3 Months Later

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Today is the 3 month mark since the transplant. So it’s time to share about the recovery process these past two months since I’ve been back home in Oregon. Plus, I have a bit of good news from my cousin!

Physical Recovery

Sometimes I forget that I’ve donated part of my liver. Meaning I can go about my day and not feel anything weird in my abdomen that reminds me it was cut open and stitched back together. In many ways, life is “back to normal”.

BTW, UCSF has great follow up. About a week or two after I got home, I got a call from the social worker at UCSF. She wanted to see how I was doing, if I had the support I needed, and remind me that I could reach out to her if I needed anything.

My 10lb lifting restriction ended at the 2 month mark, or 8 weeks. I was able to lift my own child again that was a huge life improvement for all of us. Lifting him out of his crib. Lifting him into the car seat. I can do it all myself now.

My no-alcohol restriction lifted yesterday, at the 3 month mark. I had a glass of wine and whoa, I felt it. I haven’t had a drink since last June so, not surprising I guess.

Here’s how the incision looks now.

Not much different looking than at 1 month really.

However, there are a few things worth mentioning that are still…different.

The skin around my incision does not yet have full feeling, though. It’s prone to getting itchy and irritated.

At the very top of the scar “mountain”, there is one last scabby piece that still flakes and weeps every once in a while.

That pokey suture finally went away I think.

My stomach muscles do seem to “get tired” if I’ve been holding my kiddo a lot (25lbs of wiggly toddler). Sometimes a spot here or there will feel sore. Not painful. Just sore.

I have to be intentional about eating for good gut health so I can keep regular bowel movements. In the past two months, I have felt like the digestion process is slowing improving, but I still tend toward getting backed up and feeling bloated. More than I used too. I got a Squatty Potty though and I love this thing so much.

I’ve not started running yet, partially because I am making myself be a consistent walker before I will allow myself to run again. I haven’t been walking consistently because of weather and other life changes happening. This is one of my primary goals for the remainder of 2017 – regular walking all bundled up against the cold.

Mental/ Emotional Recovery

In the past couple months, I’ve noticed a few things worth mentioning. Getting back home was amazing. And yet, surrounded by all the “normal” life stuff and not yet being able to do things normally…there was some struggle there.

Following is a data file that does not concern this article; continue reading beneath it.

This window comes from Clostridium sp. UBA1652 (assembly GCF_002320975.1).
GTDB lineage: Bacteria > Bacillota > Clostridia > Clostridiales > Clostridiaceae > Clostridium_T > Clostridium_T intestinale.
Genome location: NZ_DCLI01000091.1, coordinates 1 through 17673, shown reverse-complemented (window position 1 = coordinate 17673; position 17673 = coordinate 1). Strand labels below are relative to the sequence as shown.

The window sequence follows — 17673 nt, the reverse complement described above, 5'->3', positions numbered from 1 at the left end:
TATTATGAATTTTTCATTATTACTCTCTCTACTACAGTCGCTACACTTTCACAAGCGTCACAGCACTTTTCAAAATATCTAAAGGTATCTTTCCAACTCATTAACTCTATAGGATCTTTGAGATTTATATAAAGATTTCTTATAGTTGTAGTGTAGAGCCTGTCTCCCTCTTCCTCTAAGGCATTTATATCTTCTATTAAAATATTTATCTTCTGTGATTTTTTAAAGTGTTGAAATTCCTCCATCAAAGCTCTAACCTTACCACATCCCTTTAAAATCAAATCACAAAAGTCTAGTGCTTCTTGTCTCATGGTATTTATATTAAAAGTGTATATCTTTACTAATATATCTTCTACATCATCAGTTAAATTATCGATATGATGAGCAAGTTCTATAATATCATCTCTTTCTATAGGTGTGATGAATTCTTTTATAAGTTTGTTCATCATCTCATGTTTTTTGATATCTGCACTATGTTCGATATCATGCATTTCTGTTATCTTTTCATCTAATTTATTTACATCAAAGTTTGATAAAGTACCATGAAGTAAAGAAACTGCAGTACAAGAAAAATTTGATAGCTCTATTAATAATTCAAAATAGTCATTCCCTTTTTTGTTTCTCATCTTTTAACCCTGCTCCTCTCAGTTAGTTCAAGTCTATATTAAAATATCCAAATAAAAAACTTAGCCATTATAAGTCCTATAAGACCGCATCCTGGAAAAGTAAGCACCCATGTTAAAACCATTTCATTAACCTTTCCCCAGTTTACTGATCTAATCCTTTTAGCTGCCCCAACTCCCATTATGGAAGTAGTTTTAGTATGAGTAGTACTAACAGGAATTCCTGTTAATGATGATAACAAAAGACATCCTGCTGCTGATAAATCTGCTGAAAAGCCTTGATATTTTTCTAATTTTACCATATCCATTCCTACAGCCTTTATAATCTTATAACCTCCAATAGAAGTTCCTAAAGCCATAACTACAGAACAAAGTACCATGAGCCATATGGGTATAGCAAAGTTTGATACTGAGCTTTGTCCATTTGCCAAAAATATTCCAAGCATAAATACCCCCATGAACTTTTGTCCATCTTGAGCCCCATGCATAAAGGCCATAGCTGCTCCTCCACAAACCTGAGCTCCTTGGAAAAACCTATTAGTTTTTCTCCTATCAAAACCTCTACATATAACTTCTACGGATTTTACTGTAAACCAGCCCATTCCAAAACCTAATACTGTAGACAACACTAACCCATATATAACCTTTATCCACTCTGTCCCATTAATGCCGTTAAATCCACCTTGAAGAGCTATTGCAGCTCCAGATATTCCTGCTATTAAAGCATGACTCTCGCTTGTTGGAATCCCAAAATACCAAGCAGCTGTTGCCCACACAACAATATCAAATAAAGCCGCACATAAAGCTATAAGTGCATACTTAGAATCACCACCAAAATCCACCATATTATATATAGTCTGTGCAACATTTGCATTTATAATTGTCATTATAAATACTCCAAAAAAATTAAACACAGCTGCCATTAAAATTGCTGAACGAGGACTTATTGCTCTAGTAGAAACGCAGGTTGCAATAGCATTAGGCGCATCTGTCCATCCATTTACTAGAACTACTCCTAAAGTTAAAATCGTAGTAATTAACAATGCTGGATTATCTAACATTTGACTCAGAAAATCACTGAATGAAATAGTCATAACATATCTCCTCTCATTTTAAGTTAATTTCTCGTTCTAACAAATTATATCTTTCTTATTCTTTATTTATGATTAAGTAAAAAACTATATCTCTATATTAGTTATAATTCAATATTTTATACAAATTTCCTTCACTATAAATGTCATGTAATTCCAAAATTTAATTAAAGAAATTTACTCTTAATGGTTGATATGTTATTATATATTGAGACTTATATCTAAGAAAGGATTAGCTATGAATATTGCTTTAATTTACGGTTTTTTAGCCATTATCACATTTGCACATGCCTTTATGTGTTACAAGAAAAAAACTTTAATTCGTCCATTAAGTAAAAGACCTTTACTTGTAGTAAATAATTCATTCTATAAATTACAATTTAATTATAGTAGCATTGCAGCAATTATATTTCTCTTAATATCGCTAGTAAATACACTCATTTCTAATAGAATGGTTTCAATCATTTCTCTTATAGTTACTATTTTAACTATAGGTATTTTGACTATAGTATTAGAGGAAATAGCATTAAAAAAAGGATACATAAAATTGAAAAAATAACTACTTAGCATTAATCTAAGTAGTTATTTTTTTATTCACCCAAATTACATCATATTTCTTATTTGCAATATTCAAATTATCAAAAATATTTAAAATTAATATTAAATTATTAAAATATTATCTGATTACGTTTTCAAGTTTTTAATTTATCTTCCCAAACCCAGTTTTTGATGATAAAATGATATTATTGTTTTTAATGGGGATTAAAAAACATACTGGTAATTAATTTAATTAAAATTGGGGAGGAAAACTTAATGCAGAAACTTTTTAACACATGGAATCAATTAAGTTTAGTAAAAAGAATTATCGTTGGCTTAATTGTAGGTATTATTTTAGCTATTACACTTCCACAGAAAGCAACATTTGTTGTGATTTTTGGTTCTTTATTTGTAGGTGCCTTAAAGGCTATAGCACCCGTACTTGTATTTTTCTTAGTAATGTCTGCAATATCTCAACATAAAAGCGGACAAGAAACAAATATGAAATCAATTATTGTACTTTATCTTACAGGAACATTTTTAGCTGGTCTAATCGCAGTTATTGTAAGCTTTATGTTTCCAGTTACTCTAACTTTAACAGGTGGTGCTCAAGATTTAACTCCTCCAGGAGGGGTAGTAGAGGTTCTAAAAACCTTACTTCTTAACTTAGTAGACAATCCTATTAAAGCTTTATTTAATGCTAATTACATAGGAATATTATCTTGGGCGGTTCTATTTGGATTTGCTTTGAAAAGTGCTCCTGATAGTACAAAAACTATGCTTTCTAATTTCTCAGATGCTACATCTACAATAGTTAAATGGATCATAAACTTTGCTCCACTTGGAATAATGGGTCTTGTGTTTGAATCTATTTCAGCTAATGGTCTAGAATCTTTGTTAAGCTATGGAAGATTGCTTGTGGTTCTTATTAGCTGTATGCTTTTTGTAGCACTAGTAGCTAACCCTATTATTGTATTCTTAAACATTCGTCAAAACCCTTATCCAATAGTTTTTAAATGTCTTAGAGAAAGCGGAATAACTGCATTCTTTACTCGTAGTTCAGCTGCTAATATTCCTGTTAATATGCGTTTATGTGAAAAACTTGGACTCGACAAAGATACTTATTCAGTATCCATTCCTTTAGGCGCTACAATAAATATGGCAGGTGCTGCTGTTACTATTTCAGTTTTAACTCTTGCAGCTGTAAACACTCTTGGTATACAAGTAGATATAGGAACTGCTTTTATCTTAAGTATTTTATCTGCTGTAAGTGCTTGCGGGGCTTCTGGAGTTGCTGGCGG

This was my scar at 5 weeks after I donated a portion of my liver to my cousin. The swelling has gone down and the skin around my incision is starting to recover from the adhesive, the rash, the ingrown hairs from being shaved (one of those things I totally didn’t anticipate). ⠀

I’m happy with how my scar is healing. Makes me think of a mountain. Which makes me think of hiking and trail running. And if I’m being honest I desperately want to get back to running. But if I am being honest, I’m also nervous to do too much too soon. I want to be careful. Make sure I heal properly. I know my body and I know it needs extra time. ⠀

I will continue to share about my recovery process on my blog. I hope it helps others looking into donating. I know that I had looked for donor experiences post-transplant, but a lot of times the experience sharing ends with the transplant itself. Because that’s the “exciting part”. ⠀

I’ll also continue to share because it helps me. It helps to know that my family and friends (many of whom live far away and/or are not on Facebook) know where I’m at and what I’m going through. Thanks for being there for me.

At times, I felt silly.

When I finally got back to my own home, I was looking and feeling pretty good. But I still couldn’t lift my child or anything over 10lbs. And I had low energy. I felt silly asking for help with the groceries or having friends come over just to put my kid in his crib for a nap and take him out again. I still did it, though.

At times, I felt like I had nothing to give.
Probably because I really didn’t. I fully recognized I had just given a lot and welcomed the recovery phase of NOT doing for a while. But there are many things I enjoy being able to do for and with others that I simply could not do. I had to be okay with (i.e. not let myself feel guilty about) not joining in, not volunteering, not offering for a while.

Even still, I have zero regrets.
All the negative things I’ve mentioned are shared in the spirit of being honest about my experience. Basically, I’ve had a great recovery experience so far. I am overwhelmingly excited that I was able to do this for my cousin and when I think about it, I am still amazed. Amazed that it is medically possible. Amazed that he is doing so well. I’d do it all over again in a heartbeat.

Good News Updates

My cousin told me last week that he is doing so well that they have reduced the number of anti-rejection meds he needs to take, and may reduce it again. We’ve been chatting via the Marco Polo app (so video messages) and I had to laugh at how he was just beaming, radiantly, as he pointed out how white his eyes are. He really does continue to look healthier and happier all the time.

Also, I have heard from a few people who are getting ready to donate or thinking about donating a liver or a kidney. They have followed my journey online and it has helped them in some way. It is really affirming and special to know that sharing my story has helped others prepare or at least consider donating an organ.